Updated: March 26, 2020 08:06 PM
To slow the spread of COVID-19, Gov. Tim Walz launched the Stay at Home executive order which will have schools across the state switch to distance learning through May 4.
School staff have been hard at work getting that ready for students. Some schools will be kicking off the distance learning on Monday.
Northland schools like the Proctor School District say they're ready to launch the distance learning for their 1,830 students. They made a 10 day distance learning plan that covers different topics students were working on in class. The 10 day learning plan also covers two weeks of school work and will be updated with new material as the weeks go on.
"Learning plans are accessed online but we are also giving paper copies to our elementary students. With the plans there’s a mix of a technology piece whether its video from teachers recording themselves teaching different things or different resources online," said Sarah Klyve, the Proctor student success coordinator.
A combination of apps, videos, and learning management platforms are being used. Students have chrome-books and I-pads to access the assignments and work on based on their daily schedule.
"The infrastructure to pull this off has been here for years. Students have the devices we have the network and systems. We got this and I'm feeling confident about it. Educators have an important role to play. We are one Minnesota and we are going to get through this as a community and we're going to be stronger for it," said Joe Krasselt, the Proctor Middle School principal.
Many school districts are delivering learning materials to students to make sure everyone has access to the distance learning curriculum. They're also making sure students continue getting a meal during this transition.
"Our teachers have put a lot of time and energy into this, it's a true labor of love. This is a new thing for everyone in the district and it's overwhelming for everyone but teachers have done a great job of breaking it down to engage students in a new and exciting way they haven’t done before," said Klyve.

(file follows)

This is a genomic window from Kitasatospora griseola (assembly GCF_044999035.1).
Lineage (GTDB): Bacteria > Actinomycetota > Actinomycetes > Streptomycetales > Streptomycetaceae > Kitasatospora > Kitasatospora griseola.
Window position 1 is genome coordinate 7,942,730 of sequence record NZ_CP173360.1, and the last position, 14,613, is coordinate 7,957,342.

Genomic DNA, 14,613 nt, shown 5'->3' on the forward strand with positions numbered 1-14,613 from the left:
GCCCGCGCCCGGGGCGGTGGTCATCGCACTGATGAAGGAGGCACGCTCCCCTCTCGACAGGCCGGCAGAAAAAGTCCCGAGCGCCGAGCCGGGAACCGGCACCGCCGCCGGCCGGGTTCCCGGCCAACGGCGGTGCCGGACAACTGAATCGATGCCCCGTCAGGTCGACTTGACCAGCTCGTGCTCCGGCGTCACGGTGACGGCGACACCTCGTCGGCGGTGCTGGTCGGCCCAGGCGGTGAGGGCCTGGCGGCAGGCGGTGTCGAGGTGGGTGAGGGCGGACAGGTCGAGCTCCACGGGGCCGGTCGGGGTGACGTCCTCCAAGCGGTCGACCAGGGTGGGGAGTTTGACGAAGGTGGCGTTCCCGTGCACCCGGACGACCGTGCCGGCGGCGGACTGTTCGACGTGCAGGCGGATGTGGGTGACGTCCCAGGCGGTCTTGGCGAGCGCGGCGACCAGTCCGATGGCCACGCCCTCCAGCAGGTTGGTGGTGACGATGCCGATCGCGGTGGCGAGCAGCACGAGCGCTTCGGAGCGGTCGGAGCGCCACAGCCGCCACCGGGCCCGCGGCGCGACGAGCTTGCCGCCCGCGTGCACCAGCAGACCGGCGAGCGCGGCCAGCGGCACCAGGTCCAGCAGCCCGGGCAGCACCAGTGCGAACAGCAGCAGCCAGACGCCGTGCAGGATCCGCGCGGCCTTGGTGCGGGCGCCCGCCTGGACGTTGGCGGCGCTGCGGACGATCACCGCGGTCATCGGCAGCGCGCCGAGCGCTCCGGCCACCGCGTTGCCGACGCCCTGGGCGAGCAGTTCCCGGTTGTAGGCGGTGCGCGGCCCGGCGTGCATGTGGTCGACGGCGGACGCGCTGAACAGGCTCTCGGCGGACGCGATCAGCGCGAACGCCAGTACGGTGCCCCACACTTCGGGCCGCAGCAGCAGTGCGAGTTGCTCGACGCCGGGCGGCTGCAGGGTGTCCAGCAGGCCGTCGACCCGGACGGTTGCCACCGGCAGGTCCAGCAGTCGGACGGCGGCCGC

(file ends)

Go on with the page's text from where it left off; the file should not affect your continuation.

Proctor High School Principal Tim Rohweder said he is talking with area high school principals about events they had planned in May. As of now, they haven't canceled them and hope students will be able to come back to school in May. They know high school seniors are concerned about what will happen with graduation ceremonies and other events that were planned for them.
"We are bouncing ideas off each other, it wil be consistent with what area schools are doing. We will do something to honor seniors in this milestone moment," said Rohweder.
St. Louis County Schools Superintendent Reggie Engebritson oversees 2,500 students from two school districts on the range. She says teachers are working on making distance learning a fun and meaningful experience for students. They'll be using educational apps and videos to help with the learning experience.
"We don't want to overwhelm students and parents so we are looking at how much homework we are giving them and trying to understand essential standards we need to focus on during this time," said Engebritson. "We have students who don’t have access to internet and may need paper materials so we are planning to do drop offs."
Staff say they are focusing on keeping in touch with students and their families to guide them through this new experience through email, phone, and apps. Staff also say they'll continue providing childcare for essential workers and meals to students.
"We want parents and kids to know we care about them and are going through this together and are in it together," said Engebritson.
Updated: March 26, 2020 08:06 PM
Created: March 26, 2020 03:00 PM
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